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(Movie Review) 'Golden Slumber' loses its way between drama and thriller

All Headlines 16:18 February 08, 2018

By Shim Sun-ah

SEOUL, Feb. 8 (Yonhap) -- "Golden Slumber" is a good example of what happens when you try to cram too many things into one film.

Kim Geon-woo (played by Gang Dong-won) is a kind and truehearted courier delivery man. He becomes famous after receiving a "model citizen award" from the police for saving a popular idol singer from a robbery attack.

One day, his high school band friend Mu-yeol (played by Yoon Kye-sang) abruptly visits him after a long time. Mu-yeol disappears after telling his perplexed friend that he will soon be blamed for the assassination of an influential presidential candidate. Then he sees the candidate actually get killed in a bomb attack in Seoul's city center, right before his eyes. Geon-woo barely gives his pursuers the slip but quickly becomes wanted by the police as the prime suspect in the bomb attack.


[https://youtu.be/akaLiM0ECfU]

He then tries to unveil truth behind the case with help from his old friends and Mr. Min (played by Kim Eui-sung), an ex-spy whom he met through Mu-yeol.

The movie, directed by Noh Dong-seok, is a remake of a Japanese film of the same name released in 2010, which was in turn based on the eponymous Japanese novel.

The title comes from the Beatles' famous song "Golden Slumbers," off what was effectively the band's last album "Abbey Road." The song's lyrics reflects its writer Paul McCartney's mind of missing the band's good old days when all the members were on good terms with each other, before its official disbandment. Likewise, the protagonist of the two films always misses his school days and old friends.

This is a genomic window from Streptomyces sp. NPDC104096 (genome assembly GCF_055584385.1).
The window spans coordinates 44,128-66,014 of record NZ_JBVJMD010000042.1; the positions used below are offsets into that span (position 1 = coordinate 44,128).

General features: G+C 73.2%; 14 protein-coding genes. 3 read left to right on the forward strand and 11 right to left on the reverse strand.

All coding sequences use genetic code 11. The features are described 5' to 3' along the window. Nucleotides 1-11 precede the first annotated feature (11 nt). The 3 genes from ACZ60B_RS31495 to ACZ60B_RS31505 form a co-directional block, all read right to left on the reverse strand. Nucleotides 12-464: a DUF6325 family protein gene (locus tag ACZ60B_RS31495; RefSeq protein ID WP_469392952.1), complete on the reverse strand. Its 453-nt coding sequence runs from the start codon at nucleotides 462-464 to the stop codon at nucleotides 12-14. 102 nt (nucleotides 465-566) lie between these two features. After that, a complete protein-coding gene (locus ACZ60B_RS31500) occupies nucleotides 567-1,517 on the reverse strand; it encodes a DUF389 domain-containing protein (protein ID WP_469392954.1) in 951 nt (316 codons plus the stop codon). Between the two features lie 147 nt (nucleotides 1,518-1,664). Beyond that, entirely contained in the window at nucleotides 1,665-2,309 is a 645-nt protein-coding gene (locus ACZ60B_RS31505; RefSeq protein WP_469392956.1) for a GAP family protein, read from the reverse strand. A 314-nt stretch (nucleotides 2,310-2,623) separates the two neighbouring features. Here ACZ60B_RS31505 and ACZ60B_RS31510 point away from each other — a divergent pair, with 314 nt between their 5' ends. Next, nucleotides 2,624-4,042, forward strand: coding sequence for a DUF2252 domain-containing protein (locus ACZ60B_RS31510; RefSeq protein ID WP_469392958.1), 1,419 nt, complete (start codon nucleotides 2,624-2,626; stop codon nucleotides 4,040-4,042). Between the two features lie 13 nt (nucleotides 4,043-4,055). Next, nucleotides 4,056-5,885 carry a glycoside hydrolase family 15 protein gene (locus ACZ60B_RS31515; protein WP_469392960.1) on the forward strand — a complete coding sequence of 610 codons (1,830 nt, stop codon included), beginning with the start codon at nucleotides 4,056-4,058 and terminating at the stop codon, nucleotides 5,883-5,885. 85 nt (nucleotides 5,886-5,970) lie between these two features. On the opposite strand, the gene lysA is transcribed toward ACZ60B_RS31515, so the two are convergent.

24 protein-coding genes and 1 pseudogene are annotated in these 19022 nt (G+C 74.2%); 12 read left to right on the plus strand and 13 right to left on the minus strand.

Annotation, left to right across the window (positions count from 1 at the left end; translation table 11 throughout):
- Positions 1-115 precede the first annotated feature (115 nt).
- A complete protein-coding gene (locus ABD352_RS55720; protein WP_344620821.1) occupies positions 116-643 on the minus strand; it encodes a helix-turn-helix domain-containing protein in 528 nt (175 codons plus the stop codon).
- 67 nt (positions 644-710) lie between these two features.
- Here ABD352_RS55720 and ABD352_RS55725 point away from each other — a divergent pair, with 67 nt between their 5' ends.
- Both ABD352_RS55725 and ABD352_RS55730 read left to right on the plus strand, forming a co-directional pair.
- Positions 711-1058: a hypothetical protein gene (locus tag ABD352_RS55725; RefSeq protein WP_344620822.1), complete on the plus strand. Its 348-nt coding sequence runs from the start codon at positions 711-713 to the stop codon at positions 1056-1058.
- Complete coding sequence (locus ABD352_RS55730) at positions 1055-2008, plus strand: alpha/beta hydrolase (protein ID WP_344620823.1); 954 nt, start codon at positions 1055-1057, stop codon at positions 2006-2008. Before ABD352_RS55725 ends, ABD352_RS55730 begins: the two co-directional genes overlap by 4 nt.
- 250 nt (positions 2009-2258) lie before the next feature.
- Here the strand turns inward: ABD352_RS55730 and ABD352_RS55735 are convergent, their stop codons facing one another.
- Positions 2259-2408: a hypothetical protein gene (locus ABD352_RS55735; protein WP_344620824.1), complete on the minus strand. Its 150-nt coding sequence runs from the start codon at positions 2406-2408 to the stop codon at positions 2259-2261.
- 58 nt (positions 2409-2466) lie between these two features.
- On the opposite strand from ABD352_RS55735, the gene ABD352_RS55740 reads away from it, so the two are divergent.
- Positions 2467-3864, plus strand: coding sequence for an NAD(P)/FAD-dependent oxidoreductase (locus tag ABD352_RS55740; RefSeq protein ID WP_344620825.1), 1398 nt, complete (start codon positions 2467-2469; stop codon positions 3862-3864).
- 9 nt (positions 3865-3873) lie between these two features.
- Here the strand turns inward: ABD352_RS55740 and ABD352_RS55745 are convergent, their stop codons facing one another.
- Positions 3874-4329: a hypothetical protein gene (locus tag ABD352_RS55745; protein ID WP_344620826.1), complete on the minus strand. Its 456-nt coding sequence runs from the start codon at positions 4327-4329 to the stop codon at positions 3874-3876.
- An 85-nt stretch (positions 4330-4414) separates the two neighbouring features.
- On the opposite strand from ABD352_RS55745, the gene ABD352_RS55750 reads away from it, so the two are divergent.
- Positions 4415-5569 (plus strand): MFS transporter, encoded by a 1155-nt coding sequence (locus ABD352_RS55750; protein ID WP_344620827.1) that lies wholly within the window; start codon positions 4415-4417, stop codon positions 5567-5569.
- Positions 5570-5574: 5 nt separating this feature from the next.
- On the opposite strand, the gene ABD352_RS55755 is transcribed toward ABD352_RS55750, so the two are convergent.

A still from "Golden Slumber," provided by CJ Entertainment (Yonhap)

Ostensibly, the new film has all the right ingredients to become a box office hit: heartthrob Gang Dong-won, who is considered one of the most reliable box-office guarantees; a trendy crime thriller genre; a story of friendship and ardent love with a tinge of politics; and nostalgic old pop music in the background.

As a thriller led by Gang, the movie is gripping and watchable, with tense sequences that see Geon-woo roped into trouble far out of his depth. But it appears to have lost balance when it tried to put in as many ingredients as possible. The otherwise natural flow of the runaway man's story is often interrupted by flashbacks to his happy days with other members of his school band, and even by the songs they sung together in the past.

A still from "Golden Slumber," provided by CJ Entertainment (Yonhap)

The resulting film is weaker in terms of story, character and context than the original, which focused on the value of friendship and belief through the story of an average lower middle-class citizen overcoming his troubles with help from his old friends, colleagues and neighbors.

The remake only superficially describes Geon-woo's relationships with his friends. So audiences don't really understand why Mu-yeol opts to sacrifice himself instead of his friend Geon-woo, whom he hadn't kept in touch with for a long time. This loose stitching diminishes the persuasiveness of the whole story.

Presented by CJ Entertainment, "Golden Slumber" hits theaters on Feb. 14.

sshim@yna.co.kr
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